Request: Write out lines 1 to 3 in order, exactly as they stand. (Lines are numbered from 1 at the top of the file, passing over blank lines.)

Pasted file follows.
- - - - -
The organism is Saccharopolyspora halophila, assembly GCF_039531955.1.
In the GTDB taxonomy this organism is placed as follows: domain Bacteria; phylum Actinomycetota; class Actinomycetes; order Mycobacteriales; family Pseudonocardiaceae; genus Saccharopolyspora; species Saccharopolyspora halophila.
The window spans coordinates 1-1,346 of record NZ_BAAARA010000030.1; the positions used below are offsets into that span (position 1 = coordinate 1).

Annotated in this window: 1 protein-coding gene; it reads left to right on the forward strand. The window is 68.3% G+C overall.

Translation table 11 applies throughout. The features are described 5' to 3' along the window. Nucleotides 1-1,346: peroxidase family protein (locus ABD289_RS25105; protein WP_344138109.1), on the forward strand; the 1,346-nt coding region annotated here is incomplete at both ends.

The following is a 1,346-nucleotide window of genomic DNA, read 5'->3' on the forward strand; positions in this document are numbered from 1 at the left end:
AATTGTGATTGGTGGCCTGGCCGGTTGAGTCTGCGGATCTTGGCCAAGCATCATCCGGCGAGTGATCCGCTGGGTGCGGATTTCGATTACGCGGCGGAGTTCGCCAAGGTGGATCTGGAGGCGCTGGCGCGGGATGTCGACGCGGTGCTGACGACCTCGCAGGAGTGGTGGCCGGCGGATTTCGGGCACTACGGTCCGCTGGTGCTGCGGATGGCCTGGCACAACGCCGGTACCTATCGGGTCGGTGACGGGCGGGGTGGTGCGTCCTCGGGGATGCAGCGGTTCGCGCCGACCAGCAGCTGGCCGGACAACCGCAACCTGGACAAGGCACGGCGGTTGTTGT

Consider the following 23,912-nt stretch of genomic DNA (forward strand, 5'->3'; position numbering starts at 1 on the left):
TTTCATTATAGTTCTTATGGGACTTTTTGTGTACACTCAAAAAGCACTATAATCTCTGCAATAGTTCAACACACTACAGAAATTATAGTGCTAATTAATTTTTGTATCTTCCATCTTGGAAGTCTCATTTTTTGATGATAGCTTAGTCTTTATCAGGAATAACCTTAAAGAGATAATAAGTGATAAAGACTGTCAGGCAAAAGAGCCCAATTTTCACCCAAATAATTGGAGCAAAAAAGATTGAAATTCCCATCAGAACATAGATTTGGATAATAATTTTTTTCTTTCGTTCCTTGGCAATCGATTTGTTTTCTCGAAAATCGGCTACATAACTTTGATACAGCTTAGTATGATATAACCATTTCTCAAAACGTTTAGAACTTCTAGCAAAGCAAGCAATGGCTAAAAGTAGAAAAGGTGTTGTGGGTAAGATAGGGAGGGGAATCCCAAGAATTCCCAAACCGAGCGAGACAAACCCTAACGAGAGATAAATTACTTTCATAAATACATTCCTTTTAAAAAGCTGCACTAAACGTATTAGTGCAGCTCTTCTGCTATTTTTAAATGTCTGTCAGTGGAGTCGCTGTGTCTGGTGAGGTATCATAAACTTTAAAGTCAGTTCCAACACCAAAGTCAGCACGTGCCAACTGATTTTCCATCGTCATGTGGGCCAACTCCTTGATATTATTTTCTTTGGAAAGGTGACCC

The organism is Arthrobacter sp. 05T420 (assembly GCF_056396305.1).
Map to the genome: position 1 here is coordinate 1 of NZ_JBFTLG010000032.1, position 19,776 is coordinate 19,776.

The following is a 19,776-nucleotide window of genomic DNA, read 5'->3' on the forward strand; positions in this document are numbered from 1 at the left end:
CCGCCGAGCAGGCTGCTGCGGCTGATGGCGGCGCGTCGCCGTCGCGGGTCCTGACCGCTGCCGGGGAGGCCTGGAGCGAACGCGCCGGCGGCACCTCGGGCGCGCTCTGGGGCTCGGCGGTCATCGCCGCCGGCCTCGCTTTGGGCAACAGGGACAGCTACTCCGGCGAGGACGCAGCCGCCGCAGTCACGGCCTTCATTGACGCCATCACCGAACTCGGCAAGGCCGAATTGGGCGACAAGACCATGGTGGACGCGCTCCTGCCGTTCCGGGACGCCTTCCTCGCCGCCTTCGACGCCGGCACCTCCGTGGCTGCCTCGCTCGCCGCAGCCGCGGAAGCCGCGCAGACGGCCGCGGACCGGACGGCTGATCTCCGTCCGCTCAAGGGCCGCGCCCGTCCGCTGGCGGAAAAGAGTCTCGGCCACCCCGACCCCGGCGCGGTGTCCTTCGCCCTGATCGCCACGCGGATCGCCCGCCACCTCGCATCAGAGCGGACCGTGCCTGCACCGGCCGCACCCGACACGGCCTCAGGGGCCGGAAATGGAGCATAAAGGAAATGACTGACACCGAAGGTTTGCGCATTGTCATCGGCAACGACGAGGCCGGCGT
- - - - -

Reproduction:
The organism is Saccharopolyspora halophila, assembly GCF_039531955.1.
In the GTDB taxonomy this organism is placed as follows: domain Bacteria; phylum Actinomycetota; class Actinomycetes; order Mycobacteriales; family Pseudonocardiaceae; genus Saccharopolyspora; species Saccharopolyspora halophila.
The window spans coordinates 1-1,346 of record NZ_BAAARA010000030.1; the positions used below are offsets into that span (position 1 = coordinate 1).